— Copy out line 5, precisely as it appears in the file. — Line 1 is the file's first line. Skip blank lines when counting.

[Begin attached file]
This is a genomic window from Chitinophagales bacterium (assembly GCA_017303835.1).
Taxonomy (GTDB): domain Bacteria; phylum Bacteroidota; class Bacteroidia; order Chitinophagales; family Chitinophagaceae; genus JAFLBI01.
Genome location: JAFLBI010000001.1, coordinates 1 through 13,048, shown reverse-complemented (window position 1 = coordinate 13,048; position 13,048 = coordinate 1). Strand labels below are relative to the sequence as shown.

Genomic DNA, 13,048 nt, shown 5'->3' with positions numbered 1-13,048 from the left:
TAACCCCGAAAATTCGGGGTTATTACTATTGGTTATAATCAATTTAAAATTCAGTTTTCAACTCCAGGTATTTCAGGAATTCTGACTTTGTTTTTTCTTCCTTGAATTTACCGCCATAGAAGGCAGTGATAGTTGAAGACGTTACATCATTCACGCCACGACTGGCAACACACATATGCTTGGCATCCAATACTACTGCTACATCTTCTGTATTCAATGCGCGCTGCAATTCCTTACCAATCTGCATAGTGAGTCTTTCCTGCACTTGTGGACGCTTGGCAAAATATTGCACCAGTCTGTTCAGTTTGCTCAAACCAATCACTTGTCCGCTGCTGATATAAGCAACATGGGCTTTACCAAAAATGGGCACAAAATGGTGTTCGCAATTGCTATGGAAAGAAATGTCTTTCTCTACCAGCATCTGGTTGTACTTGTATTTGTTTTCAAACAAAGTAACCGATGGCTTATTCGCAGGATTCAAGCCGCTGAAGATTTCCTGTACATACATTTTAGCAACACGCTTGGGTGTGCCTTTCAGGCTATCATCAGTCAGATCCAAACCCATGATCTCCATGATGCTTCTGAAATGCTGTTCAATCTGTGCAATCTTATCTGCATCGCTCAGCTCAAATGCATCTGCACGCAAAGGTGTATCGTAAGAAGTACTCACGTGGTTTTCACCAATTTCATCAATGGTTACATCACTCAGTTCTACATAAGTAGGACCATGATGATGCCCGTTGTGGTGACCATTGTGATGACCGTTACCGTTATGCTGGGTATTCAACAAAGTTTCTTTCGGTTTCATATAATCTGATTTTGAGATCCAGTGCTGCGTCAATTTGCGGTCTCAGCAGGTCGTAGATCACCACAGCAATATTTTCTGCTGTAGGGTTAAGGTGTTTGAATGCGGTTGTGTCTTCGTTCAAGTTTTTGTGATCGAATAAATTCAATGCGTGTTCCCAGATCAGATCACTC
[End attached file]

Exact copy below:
TAACCCCGAAAATTCGGGGTTATTACTATTGGTTATAATCAATTTAAAATTCAGTTTTCAACTCCAGGTATTTCAGGAATTCTGACTTTGTTTTTTCTTCCTTGAATTTACCGCCATAGAAGGCAGTGATAGTTGAAGACGTTACATCATTCACGCCACGACTGGCAACACACATATGCTTGGCATCCAATACTACTGCTACATCTTCTGTATTCAATGCGCGCTGCAATTCCTTACCAATCTGCATAGTGAGTCTTTCCTGCACTTGTGGACGCTTGGCAAAATATTGCACCAGTCTGTTCAGTTTGCTCAAACCAATCACTTGTCCGCTGCTGATATAAGCAACATGGGCTTTACCAAAAATGGGCACAAAATGGTGTTCGCAATTGCTATGGAAAGAAATGTCTTTCTCTACCAGCATCTGGTTGTACTTGTATTTGTTTTCAAACAAAGTAACCGATGGCTTATTCGCAGGATTCAAGCCGCTGAAGATTTCCTGTACATACATTTTAGCAACACGCTTGGGTGTGCCTTTCAGGCTATCATCAGTCAGATCCAAACCCATGATCTCCATGATGCTTCTGAAATGCTGTTCAATCTGTGCAATCTTATCTGCATCGCTCAGCTCAAATGCATCTGCACGCAAAGGTGTATCGTAAGAAGTACTCACGTGGTTTTCACCAATTTCATCAATGGTTACATCACTCAGTTCTACATAAGTAGGACCATGATGATGCCCGTTGTGGTGACCATTGTGATGACCGTTACCGTTATGCTGGGTATTCAACAAAGTTTCTTTCGGTTTCATATAATCTGATTTTGAGATCCAGTGCTGCGTCAATTTGCGGTCTCAGCAGGTCGTAGATCACCACAGCAATATTTTCTGCTGTAGGGTTAAGGTGTTTGAATGCGGTTGTGTCTTCGTTCAAGTTTTTGTGATCGAATAAATTCAATGCGTGTTCCCAGATCAGATCACTC